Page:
8. 8. The Cooperative Ideology Movement and Credit Union<br />Concept of cooperative:<br />- From the beginning of human society, cooperation has always been a vital factor in human development. <br /> - As a social creature, it is the natural urge of man to cooperate with each other. <br /> - Cooperation conveys the idea of helping each other and making joint efforts to achieve a common goal.<br />The Cooperative movement emerged in the middle of the 19th century by the Rochdale Pioneers. On the 24th October 1844, in Rochdale, Lancashire England, a group of people faced with economic exploitation and deprivation set up a cooperative store, based on the principles of self-help and mutual help. They defined a set of principles which became the basis for the cooperative ideology which has spread all over the world be it a capitalist, socialist or Muslim society.<br />
  9. 9. What is a Co-operative ? <br />A cooperative is an autonomous association of persons united voluntarily to meet their common economic, social and cultural needs and aspirations through a jointly owned and democratically controlled enterprise. (<br />7 principles of cooperatives:<br />1. Voluntary and open membership (VoM) <br />2. Democratic member control (DmC)<br />3. Member economic control (MeC)<br />4. Autonomy and independence (A&I)<br />5. Education, training and information (EtI)<br />6. Co-operation among co-operatives (CaC)<br />7. Concern for community (CfC)<br />
  10. 10. Class of co-operative societies<br />Sectors of the economy-PMT<br />Class of Co-op societies/Multi-purpose Co-operatives<br /> - Consumer Co-op, Producers, Marketing, Housing, Catering, Financial Co-operatives/Credit unions etc.<br />What is a Credit union?<br /> - A credit union is a financial cooperative that may accept savings, deposits, provide credit and other financial services to its members. <br /> - Credit Unions are financial cooperatives which are in effect community banks.<br /> - Membership: people from all walks of life, <br /> - Common bond<br /> - Owned & controlled by shareholders/members<br /> - Capital: mobilising from shares ,savings & deposits from members<br /> - Financing/not for profit maximisation<br /> - Surplus-back to shareholders<br />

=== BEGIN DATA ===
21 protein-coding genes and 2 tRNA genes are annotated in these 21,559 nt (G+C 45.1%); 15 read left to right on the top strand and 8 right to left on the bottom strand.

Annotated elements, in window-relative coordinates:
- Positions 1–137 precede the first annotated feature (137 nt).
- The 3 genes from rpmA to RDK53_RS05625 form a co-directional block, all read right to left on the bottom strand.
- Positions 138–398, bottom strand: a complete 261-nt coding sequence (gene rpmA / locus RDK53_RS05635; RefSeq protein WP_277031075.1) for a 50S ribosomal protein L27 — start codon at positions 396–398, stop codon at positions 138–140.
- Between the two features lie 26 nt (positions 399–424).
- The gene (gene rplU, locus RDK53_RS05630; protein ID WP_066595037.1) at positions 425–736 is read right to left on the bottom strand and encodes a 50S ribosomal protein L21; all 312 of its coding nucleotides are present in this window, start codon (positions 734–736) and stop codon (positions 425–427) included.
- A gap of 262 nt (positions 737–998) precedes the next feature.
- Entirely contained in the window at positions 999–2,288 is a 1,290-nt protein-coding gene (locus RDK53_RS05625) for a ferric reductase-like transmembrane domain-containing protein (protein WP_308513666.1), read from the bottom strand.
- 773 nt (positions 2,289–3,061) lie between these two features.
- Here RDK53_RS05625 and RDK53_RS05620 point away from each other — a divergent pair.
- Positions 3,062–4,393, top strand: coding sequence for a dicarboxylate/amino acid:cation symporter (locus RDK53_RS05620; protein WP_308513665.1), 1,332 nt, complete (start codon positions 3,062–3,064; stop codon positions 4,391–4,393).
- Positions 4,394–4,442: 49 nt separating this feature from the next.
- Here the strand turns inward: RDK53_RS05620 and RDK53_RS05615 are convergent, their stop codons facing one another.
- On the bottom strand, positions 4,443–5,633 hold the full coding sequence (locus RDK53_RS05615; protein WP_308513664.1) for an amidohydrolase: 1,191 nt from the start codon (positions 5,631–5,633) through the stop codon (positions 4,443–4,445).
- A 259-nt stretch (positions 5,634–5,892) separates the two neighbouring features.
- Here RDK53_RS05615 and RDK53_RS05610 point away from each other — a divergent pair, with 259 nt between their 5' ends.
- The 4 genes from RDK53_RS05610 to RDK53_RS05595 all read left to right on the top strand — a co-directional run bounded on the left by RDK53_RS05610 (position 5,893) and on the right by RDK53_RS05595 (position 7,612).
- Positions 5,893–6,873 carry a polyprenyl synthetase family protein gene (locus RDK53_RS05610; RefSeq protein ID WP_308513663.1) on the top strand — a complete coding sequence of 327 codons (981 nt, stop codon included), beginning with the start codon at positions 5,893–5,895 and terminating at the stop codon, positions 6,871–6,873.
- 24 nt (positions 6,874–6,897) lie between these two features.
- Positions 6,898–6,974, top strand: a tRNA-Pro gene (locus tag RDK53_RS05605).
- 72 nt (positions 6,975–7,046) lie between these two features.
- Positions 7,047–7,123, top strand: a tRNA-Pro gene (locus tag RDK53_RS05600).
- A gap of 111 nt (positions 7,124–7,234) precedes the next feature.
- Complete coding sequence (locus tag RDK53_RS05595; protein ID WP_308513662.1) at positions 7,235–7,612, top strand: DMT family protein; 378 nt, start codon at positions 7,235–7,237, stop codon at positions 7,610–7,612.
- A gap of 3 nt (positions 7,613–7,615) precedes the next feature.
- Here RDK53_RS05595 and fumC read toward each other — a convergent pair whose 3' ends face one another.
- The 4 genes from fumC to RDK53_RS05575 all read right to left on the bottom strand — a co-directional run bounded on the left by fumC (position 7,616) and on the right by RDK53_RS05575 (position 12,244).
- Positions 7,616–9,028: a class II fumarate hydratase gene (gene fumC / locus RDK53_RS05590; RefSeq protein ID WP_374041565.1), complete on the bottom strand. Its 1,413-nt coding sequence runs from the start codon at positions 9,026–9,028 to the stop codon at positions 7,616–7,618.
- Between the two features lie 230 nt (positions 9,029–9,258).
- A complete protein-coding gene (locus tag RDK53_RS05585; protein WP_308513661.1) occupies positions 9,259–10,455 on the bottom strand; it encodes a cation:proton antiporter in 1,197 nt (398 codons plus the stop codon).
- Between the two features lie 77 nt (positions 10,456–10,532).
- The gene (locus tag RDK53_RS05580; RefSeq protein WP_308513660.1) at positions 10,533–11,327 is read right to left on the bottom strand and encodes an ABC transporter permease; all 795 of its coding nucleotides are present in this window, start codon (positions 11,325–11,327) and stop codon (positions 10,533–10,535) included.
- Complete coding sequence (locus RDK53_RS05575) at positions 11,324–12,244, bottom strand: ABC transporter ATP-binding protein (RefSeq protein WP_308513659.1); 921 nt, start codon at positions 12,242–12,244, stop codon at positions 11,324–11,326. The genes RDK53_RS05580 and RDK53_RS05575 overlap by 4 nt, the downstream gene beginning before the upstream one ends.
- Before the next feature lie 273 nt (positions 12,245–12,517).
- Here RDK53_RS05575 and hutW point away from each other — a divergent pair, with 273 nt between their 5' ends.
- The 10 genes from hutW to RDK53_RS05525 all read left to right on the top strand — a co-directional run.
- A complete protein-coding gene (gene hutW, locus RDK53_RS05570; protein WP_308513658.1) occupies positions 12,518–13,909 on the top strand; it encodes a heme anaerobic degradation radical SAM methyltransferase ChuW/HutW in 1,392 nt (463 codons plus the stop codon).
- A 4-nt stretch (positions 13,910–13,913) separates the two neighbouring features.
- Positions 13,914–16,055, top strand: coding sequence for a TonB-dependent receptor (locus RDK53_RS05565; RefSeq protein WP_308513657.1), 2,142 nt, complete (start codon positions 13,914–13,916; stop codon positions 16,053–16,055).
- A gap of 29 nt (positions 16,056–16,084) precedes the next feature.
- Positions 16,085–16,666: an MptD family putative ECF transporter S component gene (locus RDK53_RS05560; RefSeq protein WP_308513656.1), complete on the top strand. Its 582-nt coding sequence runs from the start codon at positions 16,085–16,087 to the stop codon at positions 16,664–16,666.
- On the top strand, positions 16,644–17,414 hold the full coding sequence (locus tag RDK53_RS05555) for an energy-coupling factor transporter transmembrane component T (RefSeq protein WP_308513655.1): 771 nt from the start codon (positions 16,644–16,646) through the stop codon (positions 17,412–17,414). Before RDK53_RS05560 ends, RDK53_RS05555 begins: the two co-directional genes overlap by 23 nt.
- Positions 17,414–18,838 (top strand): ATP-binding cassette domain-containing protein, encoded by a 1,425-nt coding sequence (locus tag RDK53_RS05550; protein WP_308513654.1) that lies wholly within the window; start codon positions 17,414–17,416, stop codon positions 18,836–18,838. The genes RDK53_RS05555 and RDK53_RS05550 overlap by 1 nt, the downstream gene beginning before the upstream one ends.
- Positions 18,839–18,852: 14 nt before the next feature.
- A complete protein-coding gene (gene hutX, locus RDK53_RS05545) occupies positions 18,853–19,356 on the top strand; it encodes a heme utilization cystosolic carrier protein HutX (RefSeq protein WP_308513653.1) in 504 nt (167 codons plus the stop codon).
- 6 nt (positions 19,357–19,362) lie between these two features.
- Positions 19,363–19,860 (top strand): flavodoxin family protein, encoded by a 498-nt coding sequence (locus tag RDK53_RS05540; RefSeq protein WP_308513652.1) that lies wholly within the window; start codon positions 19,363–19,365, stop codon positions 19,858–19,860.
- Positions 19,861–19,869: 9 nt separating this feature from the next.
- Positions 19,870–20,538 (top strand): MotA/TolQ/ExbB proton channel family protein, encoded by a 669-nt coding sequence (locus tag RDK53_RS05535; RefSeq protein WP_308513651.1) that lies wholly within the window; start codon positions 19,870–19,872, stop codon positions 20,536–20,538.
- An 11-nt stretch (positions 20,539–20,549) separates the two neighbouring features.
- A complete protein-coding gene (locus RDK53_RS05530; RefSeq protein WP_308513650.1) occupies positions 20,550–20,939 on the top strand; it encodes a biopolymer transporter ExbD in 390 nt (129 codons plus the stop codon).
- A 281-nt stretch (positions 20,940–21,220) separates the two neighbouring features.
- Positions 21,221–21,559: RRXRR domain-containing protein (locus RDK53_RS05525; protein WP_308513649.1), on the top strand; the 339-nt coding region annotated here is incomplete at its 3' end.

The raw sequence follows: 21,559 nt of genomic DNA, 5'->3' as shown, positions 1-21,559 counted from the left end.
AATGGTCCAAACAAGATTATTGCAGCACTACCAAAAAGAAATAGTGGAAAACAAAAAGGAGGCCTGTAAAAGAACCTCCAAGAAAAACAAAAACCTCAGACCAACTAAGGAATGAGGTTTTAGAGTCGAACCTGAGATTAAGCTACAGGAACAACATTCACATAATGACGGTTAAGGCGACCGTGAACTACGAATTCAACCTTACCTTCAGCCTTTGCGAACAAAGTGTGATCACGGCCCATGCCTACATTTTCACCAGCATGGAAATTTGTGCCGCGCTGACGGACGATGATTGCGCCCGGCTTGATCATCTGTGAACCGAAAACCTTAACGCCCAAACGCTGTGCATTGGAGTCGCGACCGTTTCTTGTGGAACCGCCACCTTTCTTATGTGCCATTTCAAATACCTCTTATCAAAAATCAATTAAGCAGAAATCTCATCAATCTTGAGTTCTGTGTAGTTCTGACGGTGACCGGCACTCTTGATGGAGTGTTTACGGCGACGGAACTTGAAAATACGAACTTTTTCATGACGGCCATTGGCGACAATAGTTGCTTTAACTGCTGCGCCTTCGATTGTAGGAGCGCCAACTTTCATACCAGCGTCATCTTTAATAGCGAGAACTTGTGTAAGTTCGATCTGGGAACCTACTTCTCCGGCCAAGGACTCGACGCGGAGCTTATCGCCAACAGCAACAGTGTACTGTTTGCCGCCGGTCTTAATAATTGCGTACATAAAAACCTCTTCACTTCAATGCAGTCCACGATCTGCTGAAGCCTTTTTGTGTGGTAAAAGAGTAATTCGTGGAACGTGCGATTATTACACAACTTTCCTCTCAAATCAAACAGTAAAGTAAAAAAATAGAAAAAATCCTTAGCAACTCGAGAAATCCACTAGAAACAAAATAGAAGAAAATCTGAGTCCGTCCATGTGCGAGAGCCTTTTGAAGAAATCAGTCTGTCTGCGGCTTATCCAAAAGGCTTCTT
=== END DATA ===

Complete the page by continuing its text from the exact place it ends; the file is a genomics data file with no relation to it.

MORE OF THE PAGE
11. 11. Islamic Financial Co-operatives<br />Generally Conventional co-operatives/credit unions are interest-based <br />Credit unions called by different names:<br /> - In Africa-Savings And Credit Cooperative Societies (SACCOS) which emphasise on savings before credit. <br /> - In Afghanistan-(IIFC) Islamic Investment and Finance Cooperatives which comply with sharia.<br />IFC are institutions based on the principles of Islamic Finance. <br />Efforts over the past 30 years to set up IFC<br />Community-based and providing Islamic financial services to the community<br />Islamic Financial Co-operatives around the globe<br /> (T&T, Canada, Malaysia, Thailand, Indonesia, USA, Australia, India, Singapore, Afghanistan…)<br />
  12. 12. Islamic Financial Cooperatives<br />Why IFC?<br />1. Conceptual framework <br /> “Cooperate with all in what is good and pious and do not cooperate in what is sinful and wicked….” (Q-5:2)<br />2. Legal framework is less regulated than the corporate sector (Cooperative Societies Act ,CU Act) – Shariah-compliant<br />3. Values - Islamic Finance–based on Islamic ethics: justice, sharing, cooperation.<br /> - Cooperatives based on values: honesty, equity, equality, solidarity, self-help, etc.<br />4. Easy formation & more elastic<br />5. Small capital requirement<br />6. Community –based & more people-oriented( IEViews..)<br />7. Spread ownership of business and reduce concentration of wealth<br />8. Different purposes - open to any type of economic activity<br />9. Incentives & Benefits –Tax<br />10. Democratic<br />
  13. 13. Financing instruments of IFC<br />Murabahah<br />Ijarah<br />Mudarabah<br />Musharakah<br /> Diminishing Musharaka<br />Istisna<br />Qard-ul-hasanah/IFL<br />
  14. 14. Reserves & Funds<br />Statutory Reserve – according to Coop Act<br />Dividend equalization Fund<br />Social Takaful Fund<br />Profit Equalisation Reserve<br />Zakat Fund<br />
  15. 15. Case study<br />Al Barakah<br />Multi-purpose Co-operative Society Limited<br />Mauritius<br />
  16. 16. Geographical Background & Muslims in Mauritius<br />Mauritius-gateway to Africa, South Asia & Asia<br />Multi-religious society: <br /> Population-1.3 M<br /> Hindu :51%, Christians:28%,<br /> Muslims :18%, Chinese :3%<br />Muslims presence in all walks of life: Islamic schools, professionals, orphanage, business, etc.<br />Muslims have contributed enormously in the dvp. of the economy<br />Business operated as family business<br />But as a community, little has been done to establish the financial system of Islam.<br />
  17. 17. Islamic Banking & Finance & Muslims in Mauritius<br /><ul><li>Keen desire by Muslims to re-establish their identity.